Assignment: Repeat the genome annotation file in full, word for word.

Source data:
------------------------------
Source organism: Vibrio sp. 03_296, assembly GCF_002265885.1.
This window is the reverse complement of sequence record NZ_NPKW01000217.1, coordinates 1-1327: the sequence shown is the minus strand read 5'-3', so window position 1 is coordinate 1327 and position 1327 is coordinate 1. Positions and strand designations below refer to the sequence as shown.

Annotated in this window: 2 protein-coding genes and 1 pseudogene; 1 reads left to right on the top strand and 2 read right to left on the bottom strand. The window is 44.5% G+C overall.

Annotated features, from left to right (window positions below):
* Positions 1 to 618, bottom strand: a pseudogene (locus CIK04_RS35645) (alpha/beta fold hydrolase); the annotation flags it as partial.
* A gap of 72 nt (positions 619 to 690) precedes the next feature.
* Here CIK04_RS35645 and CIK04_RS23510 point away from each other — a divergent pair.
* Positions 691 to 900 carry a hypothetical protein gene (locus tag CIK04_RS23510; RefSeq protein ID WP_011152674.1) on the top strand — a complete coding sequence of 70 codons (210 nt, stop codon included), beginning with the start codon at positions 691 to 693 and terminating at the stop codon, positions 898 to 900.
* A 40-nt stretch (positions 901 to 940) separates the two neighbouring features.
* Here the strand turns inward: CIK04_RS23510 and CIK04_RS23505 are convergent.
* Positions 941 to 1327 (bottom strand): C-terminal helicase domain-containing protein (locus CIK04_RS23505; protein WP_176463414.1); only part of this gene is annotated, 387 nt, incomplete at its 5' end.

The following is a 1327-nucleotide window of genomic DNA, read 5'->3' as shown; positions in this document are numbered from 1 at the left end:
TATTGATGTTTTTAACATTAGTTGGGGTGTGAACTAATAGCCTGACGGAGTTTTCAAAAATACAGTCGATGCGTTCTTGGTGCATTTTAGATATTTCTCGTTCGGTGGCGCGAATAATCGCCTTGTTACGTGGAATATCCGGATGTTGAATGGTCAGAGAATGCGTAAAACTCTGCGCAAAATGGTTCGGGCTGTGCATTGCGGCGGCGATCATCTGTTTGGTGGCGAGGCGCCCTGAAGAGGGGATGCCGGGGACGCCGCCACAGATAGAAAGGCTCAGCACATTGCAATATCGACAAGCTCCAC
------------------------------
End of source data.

Source organism: Vibrio sp. 03_296, assembly GCF_002265885.1.
This window is the reverse complement of sequence record NZ_NPKW01000217.1, coordinates 1-1327: the sequence shown is the minus strand read 5'-3', so window position 1 is coordinate 1327 and position 1327 is coordinate 1. Positions and strand designations below refer to the sequence as shown.

Annotated in this window: 2 protein-coding genes and 1 pseudogene; 1 reads left to right on the top strand and 2 read right to left on the bottom strand. The window is 44.5% G+C overall.

Annotated features, from left to right (window positions below):
* Positions 1 to 618, bottom strand: a pseudogene (locus CIK04_RS35645) (alpha/beta fold hydrolase); the annotation flags it as partial.
* A gap of 72 nt (positions 619 to 690) precedes the next feature.
* Here CIK04_RS35645 and CIK04_RS23510 point away from each other — a divergent pair.
* Positions 691 to 900 carry a hypothetical protein gene (locus tag CIK04_RS23510; RefSeq protein ID WP_011152674.1) on the top strand — a complete coding sequence of 70 codons (210 nt, stop codon included), beginning with the start codon at positions 691 to 693 and terminating at the stop codon, positions 898 to 900.
* A 40-nt stretch (positions 901 to 940) separates the two neighbouring features.
* Here the strand turns inward: CIK04_RS23510 and CIK04_RS23505 are convergent.
* Positions 941 to 1327 (bottom strand): C-terminal helicase domain-containing protein (locus CIK04_RS23505; protein WP_176463414.1); only part of this gene is annotated, 387 nt, incomplete at its 5' end.

The following is a 1327-nucleotide window of genomic DNA, read 5'->3' as shown; positions in this document are numbered from 1 at the left end:
TATTGATGTTTTTAACATTAGTTGGGGTGTGAACTAATAGCCTGACGGAGTTTTCAAAAATACAGTCGATGCGTTCTTGGTGCATTTTAGATATTTCTCGTTCGGTGGCGCGAATAATCGCCTTGTTACGTGGAATATCCGGATGTTGAATGGTCAGAGAATGCGTAAAACTCTGCGCAAAATGGTTCGGGCTGTGCATTGCGGCGGCGATCATCTGTTTGGTGGCGAGGCGCCCTGAAGAGGGGATGCCGGGGACGCCGCCACAGATAGAAAGGCTCAGCACATTGCAATATCGACAAGCTCCAC